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Wikipedia Description: “Bad Times at the El Royale is a 2018 neo-noir thriller film written, produced, and directed by Drew Goddard. Set in 1969, the plot follows seven strangers each hiding dark secrets, who come to a head one night in a shady hotel on the California-Nevada border.”
I’d really loved Drew Goddard’s previous directorial effort, The Cabin in the Woods (2011), and was excited to see a solo follow-up. Less so when I saw the trailer for his second feature. The trailer presented a dry-looking set-up with stereotypical characters that seemed to lead to obvious story beats, so I wasn’t hugely excited to see it.
I didn’t rush to the cinema, plonked it firmly to my to-see-one-day list, and forgot about it.
Why I took it off the list
I was in the mood for some pure escapism, so browsing through recent films the Rotten Tomatoes description for this film caught my attention once again.
Promising ‘pure popcorn thrills’ and remembering that the trailer had looked stylish if nothing else, I decided to take a look.
Spoilers? Nope! I may include spoilers in some reviews but not in this one. If I do include spoilers, I’ll give you fair warning.
Review of Bad Times at the El Royale
I should have learned from The Cabin in the Woods not to expect the trailer to in any way resemble the full extent of what I would finally see in a Drew Goddard film. Nevertheless, I was hoodwinked by the trailer and caught off-guard by the quickly moving plot and character developments of Bad Times.
It’s set in the 60s, in an off-kilter hotel long past its glory days, curiously located right on the border between California and Nevada. In fact, the state line runs right through the hotel, cutting each half into liquor-serving and non-liquor-serving mini-sections.
The introductions of the characters come incredibly quickly, one after the other, and we barely get any establishing information, just how they introduce themselves to others when they encounter the ever-expanding group of guests.
Cynthia Ervio (who I ignorantly have not seen in any of the many things she has done before but is incredible here) plays young black singer Darlene, a woman whose skin color and gender has made her wary of discriminatory barbs.
She finds plenty of those of at the hands of Laramie (Jon Hamm), a sleazy salesman who first assumes she is a maid. She politely corrects him. In fact, she’s very polite to everyone, at least until she senses the judgment in the comments coming her way.
Darlene is especially polite to Father Flynn (Jeff Bridges), whose dog collar seems to inspire a kind of respect and reverence, although she still keeps a friendly distance.
They all wait for the bumbling and nervy Miles (Lewis Pullman,) to peep out of reception and assign them their rooms, though he is quick to advise father Flynn that this is no place for a man of the cloth.
Thus the ominous tension begins, and from this point on, the film feels like it could go anywhere. At various points in the film, I felt a strong Twilight Zone-style vibe creeping in pointing to a devious twist ending, as in Cabin in the Woods.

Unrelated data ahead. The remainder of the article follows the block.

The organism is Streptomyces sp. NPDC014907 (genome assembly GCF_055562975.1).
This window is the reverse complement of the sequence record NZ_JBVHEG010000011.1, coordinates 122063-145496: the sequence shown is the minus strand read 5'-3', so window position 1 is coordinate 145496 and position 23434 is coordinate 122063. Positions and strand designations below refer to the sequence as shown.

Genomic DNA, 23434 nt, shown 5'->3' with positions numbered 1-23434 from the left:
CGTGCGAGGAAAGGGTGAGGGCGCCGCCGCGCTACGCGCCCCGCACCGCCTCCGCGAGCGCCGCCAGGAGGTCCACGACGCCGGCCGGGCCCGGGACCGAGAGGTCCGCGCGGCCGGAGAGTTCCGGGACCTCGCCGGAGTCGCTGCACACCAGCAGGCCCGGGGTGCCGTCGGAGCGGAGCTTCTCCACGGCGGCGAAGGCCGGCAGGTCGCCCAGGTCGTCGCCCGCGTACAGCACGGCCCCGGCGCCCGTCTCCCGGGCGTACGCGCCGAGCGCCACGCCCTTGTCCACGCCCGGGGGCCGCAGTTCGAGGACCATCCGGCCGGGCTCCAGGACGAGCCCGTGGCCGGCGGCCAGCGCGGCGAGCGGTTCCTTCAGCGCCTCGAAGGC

Whether or not that happens I won’t spoil, but I will say that the film is surprisingly paced and consistently surprising, doling out the answer to one cryptic reveal after another before you even have time to question it.
As for the cast, Bridges is incredible as the conflicted ‘father’, and the script is great in showing how the other characters expect him to respond, as well as subverting the expectations of the sage advice and absolution they all expect to hear.
As noted, Ervio is fantastic, expertly expressing a wide range of hidden depths and emotional responses, and Pullman is equally effective as a character with surprising layers.
Dakota Johnson and Chris Hemsworth also pop in for appearances, with their characters adding another familiar element to the period social commentary going on under the surface.
But at the end of the day though, Bridges really does steal the show as a character who should be a cliché but who constantly challenges your perception
In general, I really liked the film and appreciated how it ties everything together. Although I thought I was going into something different, I really enjoyed it. But then, I probably should have expected that reaction from a Drew Goddard film.
What I absolutely loved was the design of the hotel, almost exactly like a cross between Bates Motel and The Overlook from The Shining (1980). The El Royale is marked by a fierce criss-cross of grills and patterned wallpaper, giving an almost otherworldly vibe of entrapment that adds to the feeling that maybe the characters really have wandered into limbo.
Although set on an interstate line far away from the Pacific Northwest, the characters and setting of Bad Times feel like they could be hanging out somewhere on the outskirts of Twin Peaks, and that’s a pretty cool achievement in itself.
Final score: 8/10
Worth checking out?
Yes, this is a fun crowd-pleaser disguised as a period drama, featuring some fantastic performances. Probably one of the only occasions I would recommend watching the trailer beforehand, as I think it adds to the surprise of actually discovering what the film is about.
Bad Times at the El Royale (2018)
Written and Directed by Drew Goddard
Check out my next review to learn my thoughts on a recent trippy sci-fi drama.